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ATLANTA—The recession and its aftermath have given compensation specialists the opportunity to move their organizations from a culture of entitlement to a real pay-for-performance model, said Jim Kochanski, senior vice president at Sibson Consulting, during his presentation “Pay for Performance: Breakaway Success Strategies” at the 2012 SHRM Annual Conference, held here June 24-27.
When done well, pay for performance can motivate employees and foster cooperation. That’s because most employees consider the model to be fair. But only about 30 percent of organizations do pay for performance well, Kochanski said.
When establishing a meaningful system, leadership is key. “Pay for performance doesn’t bubble up from the bottom of an organization. But it does cascade down very well,” he said.
The first job is to find out what leaders view as the priorities for the pay program, Kochanski said. Do they want to attract and retain most employees or just key people? Do they want to motivate workers, keep costs competitive, align effort with goals?
“The best companies really do goal alignment well,” Kochanski said. Individual goals and priorities must be set in light of company and unit goals and priorities, which are defined by the executive team and carried out by the business units, managers and individuals.
To ensure consistency in employee ratings, Kochanski advised holding calibration sessions among managers. “If there’s one thing I would do, that is it,” he said.
When peer managers meet to calibrate ratings and compensation decisions, it creates and reinforces performance norms throughout the organization. “The first year is tough,” Kochanski warned, because tensions can arise when managers realize that employees in other units are being rated very differently.
But it’s important that the variable pay data is transparent to the organization’s managers and business leaders. A sample compensation scorecard can be used to reveal each manager’s rating tendencies. It can include each manager’s average performance rating, average merit increase, promotion rate and related data.
Merit and incentive pay are common rewards in pay-for-performance models, but promotions also are a key reward, Kochanski said. He advised budgeting around 1 percent of payroll for promotions.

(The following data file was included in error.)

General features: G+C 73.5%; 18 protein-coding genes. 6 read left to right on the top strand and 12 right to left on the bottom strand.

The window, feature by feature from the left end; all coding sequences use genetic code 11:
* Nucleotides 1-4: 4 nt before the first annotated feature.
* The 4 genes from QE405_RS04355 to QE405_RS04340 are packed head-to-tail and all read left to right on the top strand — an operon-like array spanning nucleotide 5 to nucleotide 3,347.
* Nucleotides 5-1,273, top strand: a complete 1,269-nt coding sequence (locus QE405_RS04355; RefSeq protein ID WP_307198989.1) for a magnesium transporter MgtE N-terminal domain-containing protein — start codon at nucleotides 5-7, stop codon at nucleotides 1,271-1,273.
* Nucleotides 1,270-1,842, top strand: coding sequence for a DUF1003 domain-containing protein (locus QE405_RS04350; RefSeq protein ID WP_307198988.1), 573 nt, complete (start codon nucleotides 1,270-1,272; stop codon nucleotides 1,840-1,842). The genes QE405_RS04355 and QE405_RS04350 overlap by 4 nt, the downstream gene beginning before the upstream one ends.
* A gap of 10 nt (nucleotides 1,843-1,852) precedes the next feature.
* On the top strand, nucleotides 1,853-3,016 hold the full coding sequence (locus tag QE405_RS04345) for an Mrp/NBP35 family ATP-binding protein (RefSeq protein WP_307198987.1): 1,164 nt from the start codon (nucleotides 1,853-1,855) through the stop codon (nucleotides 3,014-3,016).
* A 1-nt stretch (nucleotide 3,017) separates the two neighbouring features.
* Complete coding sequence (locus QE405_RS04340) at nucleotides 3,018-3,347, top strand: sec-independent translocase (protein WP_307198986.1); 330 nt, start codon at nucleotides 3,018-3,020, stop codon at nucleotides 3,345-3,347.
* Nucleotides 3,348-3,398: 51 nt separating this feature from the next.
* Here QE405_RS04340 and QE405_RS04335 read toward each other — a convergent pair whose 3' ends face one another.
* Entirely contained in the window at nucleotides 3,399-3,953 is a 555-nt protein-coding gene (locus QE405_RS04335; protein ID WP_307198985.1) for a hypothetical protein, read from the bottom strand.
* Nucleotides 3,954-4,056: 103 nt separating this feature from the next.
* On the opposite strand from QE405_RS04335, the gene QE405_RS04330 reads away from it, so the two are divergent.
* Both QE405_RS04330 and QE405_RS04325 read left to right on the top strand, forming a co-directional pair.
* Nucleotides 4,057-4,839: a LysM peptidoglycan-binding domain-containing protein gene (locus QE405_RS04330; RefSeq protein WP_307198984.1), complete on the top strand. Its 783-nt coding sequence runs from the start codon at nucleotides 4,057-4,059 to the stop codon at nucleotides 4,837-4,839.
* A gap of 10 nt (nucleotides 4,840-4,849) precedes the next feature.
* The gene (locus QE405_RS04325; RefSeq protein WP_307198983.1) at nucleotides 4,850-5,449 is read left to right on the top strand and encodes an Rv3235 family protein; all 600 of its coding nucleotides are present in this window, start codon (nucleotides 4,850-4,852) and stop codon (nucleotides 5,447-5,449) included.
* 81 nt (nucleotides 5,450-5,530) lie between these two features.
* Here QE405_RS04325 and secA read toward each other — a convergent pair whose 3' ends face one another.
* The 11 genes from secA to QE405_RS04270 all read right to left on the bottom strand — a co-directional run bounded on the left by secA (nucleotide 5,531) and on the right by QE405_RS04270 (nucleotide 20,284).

When transitioning to a pay-for-performance system, Kochanski cautioned that it generally takes around three years to start seeing results: “A lot of these things, they don’t happen overnight. This is a multiyear effort.”
Using Salary Surveys
Variable pay can be used to control the growth of base salaries, but how do you know whether your organization’s salaries are in line with those of your competitors? That was the topic of another conference session, “Using Salary Survey Data Effectively.”
When using salary surveys, it’s essential that they are credible, with several companies participating. The surveys should contain data that are relevant to your organization in terms of geography, industry and organization size. And the surveys have to contain solid job descriptions so you can match the jobs within your organization.
“You really need to know your jobs,” said Karen Vujtech, SPHR, GPHR, managing director at Total Rewards Consulting. For all jobs, the compensation specialist should know the principal functions, typical duties, location on an organizational chart and related details.
Never match on job titles alone, cautioned Robert Fulton, managing director at The Pathfinders Group.
One significant downside to working with salary surveys, of course, is the cost to purchase them. Vujtech suggested a way to lower the expense: “Participate, and it always costs less.” Still, if you want reliable information, you’ll have to pay for it, Vujtech said.
Be cautious of free online surveys because they might not be reliable—“You get what you pay for,” Vujtech said—but don’t ignore them altogether because that’s what your managers and employees often see.
Despite the cost, you should use several surveys whenever possible. Multiple data slices from several surveys will allow you to validate the data, especially when it looks suspect, Fulton said. “Don’t put all your eggs in one basket,” Vujtech said.
John Scorza is associate editor for HR Magazine.
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